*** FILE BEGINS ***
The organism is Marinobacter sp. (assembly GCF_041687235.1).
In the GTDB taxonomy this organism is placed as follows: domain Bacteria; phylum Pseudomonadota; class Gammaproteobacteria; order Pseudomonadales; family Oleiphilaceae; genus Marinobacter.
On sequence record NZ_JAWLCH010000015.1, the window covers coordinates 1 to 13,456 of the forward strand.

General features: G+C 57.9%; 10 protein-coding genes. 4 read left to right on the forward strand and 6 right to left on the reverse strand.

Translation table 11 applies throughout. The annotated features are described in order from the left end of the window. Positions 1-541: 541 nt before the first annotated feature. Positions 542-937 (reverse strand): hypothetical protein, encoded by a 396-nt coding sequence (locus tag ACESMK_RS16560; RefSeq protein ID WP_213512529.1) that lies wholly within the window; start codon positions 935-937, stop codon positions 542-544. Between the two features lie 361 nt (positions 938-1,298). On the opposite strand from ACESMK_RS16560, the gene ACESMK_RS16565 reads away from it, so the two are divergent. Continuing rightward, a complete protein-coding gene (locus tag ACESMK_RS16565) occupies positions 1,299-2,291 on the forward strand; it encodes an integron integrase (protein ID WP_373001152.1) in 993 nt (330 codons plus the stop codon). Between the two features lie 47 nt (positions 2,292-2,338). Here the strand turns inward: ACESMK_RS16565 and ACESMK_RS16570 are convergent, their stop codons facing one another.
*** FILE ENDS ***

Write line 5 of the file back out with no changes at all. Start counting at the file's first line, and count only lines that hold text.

Translation table 11 applies throughout. The annotated features are described in order from the left end of the window. Positions 1-541: 541 nt before the first annotated feature. Positions 542-937 (reverse strand): hypothetical protein, encoded by a 396-nt coding sequence (locus tag ACESMK_RS16560; RefSeq protein ID WP_213512529.1) that lies wholly within the window; start codon positions 935-937, stop codon positions 542-544. Between the two features lie 361 nt (positions 938-1,298). On the opposite strand from ACESMK_RS16560, the gene ACESMK_RS16565 reads away from it, so the two are divergent. Continuing rightward, a complete protein-coding gene (locus tag ACESMK_RS16565) occupies positions 1,299-2,291 on the forward strand; it encodes an integron integrase (protein ID WP_373001152.1) in 993 nt (330 codons plus the stop codon). Between the two features lie 47 nt (positions 2,292-2,338). Here the strand turns inward: ACESMK_RS16565 and ACESMK_RS16570 are convergent, their stop codons facing one another.